Bobby Inman Interview (Competitiveness): Conversations with History: Institute of International Studies, UC Berkeley

National Security and International Competitiveness: Conversation with
 Admiral Bobby R. Inman, U.S.N. (Retired), President of Microelectronics and Computer Technology Corporation, former Deputy Director of the Central Intelligence Agency and former Director of the National Security Agency; 3/25/86 by Harry Kreisler

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Regaining Competitiveness

We've talked about the new problem in confronting competitiveness, or making ourselves more competitive in the international economy. We've talked about changes in places like the Pentagon that we might have to undertake. Obviously, we're going to require innovative institutions, like MCC, in the private sector. What is MCT [Microelectronics and Computer Technology] and what are you trying to do there?

MCT is a joint research venture, owned initially by ten, now by twenty-one, competing U.S. corporations pooling resources to accelerate the creation of new technology, with the clear understanding that each of those owners will use technologies that come out in their own products, in their own systems, in competition with one another. It keeps competition at the marketplace but focuses talent and dollars on creating new technology at a faster point, making it available earlier.

Once the institution was created and Congress had a chance to examine it closely, they then enacted legislation, the National Cooperative Research Act of 1984, which now, for the first time, makes these joint research ventures as a matter of law pro-competitive and requires an international market test in considering any anti-competitive features. I think we're going to see a lot of them created. It's a good supplement, particularly for the midsize and smaller companies, in getting a look at long-range research and in trying to accelerate the time frame with which new technologies will be available for that innovative sector of the marketplace. The large companies will stay outside because they have the resources to do it on their own.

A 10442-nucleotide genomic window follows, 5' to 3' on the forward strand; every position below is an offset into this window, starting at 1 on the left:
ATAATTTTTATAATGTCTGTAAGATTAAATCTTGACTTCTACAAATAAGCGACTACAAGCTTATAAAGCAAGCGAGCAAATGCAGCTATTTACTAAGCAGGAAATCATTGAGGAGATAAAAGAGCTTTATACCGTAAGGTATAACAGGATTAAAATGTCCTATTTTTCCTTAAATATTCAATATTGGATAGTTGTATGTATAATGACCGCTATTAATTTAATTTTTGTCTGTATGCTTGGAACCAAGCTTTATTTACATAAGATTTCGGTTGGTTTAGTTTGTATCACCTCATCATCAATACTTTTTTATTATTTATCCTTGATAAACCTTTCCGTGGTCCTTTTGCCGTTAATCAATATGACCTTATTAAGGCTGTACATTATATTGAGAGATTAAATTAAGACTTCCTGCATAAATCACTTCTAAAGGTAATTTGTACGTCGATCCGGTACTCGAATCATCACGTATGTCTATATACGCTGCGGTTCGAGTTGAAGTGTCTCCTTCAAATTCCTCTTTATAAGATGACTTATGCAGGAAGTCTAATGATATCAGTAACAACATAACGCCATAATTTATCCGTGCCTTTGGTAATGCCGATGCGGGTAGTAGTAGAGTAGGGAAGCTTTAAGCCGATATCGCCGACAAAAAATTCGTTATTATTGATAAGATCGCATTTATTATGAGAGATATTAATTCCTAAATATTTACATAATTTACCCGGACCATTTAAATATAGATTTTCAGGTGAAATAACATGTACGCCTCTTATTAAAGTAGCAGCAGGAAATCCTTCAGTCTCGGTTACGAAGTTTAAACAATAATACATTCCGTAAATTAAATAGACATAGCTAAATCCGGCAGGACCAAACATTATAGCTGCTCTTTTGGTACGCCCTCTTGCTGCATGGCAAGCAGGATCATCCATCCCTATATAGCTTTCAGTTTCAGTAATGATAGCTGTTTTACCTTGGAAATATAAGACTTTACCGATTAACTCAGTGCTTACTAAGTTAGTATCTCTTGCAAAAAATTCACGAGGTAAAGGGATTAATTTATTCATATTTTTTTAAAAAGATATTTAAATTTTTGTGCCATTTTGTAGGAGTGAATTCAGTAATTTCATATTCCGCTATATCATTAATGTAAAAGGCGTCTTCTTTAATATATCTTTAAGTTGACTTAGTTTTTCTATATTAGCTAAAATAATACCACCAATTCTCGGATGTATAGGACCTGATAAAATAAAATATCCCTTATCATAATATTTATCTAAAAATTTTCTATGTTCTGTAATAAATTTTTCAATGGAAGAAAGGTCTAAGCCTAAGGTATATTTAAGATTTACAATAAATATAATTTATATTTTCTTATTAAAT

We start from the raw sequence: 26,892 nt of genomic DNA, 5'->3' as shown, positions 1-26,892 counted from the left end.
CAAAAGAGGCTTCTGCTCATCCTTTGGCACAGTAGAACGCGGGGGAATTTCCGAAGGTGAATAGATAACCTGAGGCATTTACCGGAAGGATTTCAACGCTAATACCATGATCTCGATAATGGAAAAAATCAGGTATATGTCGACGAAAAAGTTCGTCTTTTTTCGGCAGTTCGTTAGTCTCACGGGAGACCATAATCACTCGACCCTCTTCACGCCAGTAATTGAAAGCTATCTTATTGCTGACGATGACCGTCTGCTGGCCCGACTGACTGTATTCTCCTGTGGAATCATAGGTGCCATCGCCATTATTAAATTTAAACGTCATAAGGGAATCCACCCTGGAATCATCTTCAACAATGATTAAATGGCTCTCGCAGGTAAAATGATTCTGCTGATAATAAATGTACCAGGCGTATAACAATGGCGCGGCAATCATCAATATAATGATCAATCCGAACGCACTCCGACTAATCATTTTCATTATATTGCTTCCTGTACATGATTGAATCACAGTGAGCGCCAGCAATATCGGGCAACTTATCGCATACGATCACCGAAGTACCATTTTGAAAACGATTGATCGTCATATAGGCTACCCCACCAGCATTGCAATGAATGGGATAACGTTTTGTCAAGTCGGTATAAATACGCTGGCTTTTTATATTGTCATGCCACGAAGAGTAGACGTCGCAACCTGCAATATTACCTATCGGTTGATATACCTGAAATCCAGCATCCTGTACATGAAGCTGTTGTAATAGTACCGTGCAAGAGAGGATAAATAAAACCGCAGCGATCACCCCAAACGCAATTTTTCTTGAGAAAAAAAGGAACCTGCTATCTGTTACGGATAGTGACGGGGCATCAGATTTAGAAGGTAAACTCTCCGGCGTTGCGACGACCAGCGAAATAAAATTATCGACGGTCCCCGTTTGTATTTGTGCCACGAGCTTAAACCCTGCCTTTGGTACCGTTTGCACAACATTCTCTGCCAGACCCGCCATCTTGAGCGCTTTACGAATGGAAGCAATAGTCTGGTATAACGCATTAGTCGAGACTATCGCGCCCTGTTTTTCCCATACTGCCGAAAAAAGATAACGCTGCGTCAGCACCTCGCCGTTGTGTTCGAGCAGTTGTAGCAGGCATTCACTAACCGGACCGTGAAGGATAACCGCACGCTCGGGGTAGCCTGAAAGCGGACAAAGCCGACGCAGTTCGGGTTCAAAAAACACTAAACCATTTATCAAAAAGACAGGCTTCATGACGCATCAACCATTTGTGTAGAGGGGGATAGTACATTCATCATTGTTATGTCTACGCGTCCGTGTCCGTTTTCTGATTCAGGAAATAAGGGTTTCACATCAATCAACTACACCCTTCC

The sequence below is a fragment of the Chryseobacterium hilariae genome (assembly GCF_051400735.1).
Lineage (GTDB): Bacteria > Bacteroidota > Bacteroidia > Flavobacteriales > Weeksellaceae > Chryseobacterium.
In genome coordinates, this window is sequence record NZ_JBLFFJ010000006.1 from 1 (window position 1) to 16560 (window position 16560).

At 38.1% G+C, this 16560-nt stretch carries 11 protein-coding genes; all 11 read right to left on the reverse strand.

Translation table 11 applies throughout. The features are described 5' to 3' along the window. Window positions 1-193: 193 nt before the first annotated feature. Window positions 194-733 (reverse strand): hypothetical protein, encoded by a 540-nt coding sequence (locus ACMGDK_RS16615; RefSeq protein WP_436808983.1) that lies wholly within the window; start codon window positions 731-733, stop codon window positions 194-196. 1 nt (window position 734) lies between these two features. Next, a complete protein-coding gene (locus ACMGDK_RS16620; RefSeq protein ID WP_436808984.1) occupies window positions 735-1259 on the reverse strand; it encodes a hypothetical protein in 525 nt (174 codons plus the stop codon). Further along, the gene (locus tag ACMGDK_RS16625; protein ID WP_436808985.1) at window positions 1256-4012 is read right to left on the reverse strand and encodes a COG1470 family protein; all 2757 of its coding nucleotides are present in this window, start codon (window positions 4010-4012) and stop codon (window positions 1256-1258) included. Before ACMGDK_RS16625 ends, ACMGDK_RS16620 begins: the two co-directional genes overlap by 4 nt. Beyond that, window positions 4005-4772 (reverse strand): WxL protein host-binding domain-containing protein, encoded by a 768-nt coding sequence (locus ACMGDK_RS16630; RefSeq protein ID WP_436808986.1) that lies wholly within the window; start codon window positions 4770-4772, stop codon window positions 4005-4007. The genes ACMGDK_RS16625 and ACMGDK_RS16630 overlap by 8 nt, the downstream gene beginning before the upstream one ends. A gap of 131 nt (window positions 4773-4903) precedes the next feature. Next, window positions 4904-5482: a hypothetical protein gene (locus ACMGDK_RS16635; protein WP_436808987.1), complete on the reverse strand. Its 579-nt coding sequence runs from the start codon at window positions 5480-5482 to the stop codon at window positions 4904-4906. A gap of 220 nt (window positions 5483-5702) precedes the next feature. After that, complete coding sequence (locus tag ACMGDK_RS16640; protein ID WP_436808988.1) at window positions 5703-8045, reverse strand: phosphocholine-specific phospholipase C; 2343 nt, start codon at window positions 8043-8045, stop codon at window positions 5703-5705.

The heart of success in all of these problems comes from the size of the pool of talent. The Federal Government isn't going to be the primary investor, in the years ahead, in education. It's going to come from the state and local governments. The states and the localities that invest in education at all levels are going to be the states that are in the best position to capitalize, not only on creating new technologies and moving them to the marketplace faster, but ultimately in success at that international marketplace. Investment in education is the single most critical ingredient to be done by the states and localities in helping us grapple with this changing world to the reality of an international marketplace.

What sort of changes in the education system? Should we be training our students for different kinds of things?

We need to look at using these emerging technologies to better come to grips with the needs of individual youngsters. We gear systems to move everybody along at the same pace, rather than recognizing that some have the capacity to learn faster and others slower. Technologies will let us deal with both the remedial needs on the one side and accelerating the learning process on the other. But it costs money to bring those new technologies to bear. Indeed, there ought to be more effort at using technologies to improve the whole delivery process of education, ranging all the way from kindergarten to continuing education after graduate school.

One final question. What is the one thing, if there is one thing, that you would like to see changed in our institutions, in our national security apparatus, that would further this transition?

There are two. First, to clearly define our national security interest as including diplomacy, foreign aid, arms control, size of our defense forces, deployment of our defense forces, and international trade. And to try to shape long-term policies to bring about bipartisan support for those long-term policies, and to be able to sustain constancy in how we deal with that outside world. To recognize that we do have to use leverage to get markets open to us, but that trying to retreat to a protected domestic market is not the way for success.

Second, change totally the defense procurement process. Go for a six-year ceiling. Look for efficiency and timeliness, not for perfection. And get the great flow-through that we used to have and could have again for commercialization, for developing our own economy at home, and for giving us a much better shot at the international marketplace.

Admiral Inman, thank you very much for taking time from your busy schedule to discuss these very important issues with us. And thank YOU very much for joining us for this conversation on national security and international competitiveness.

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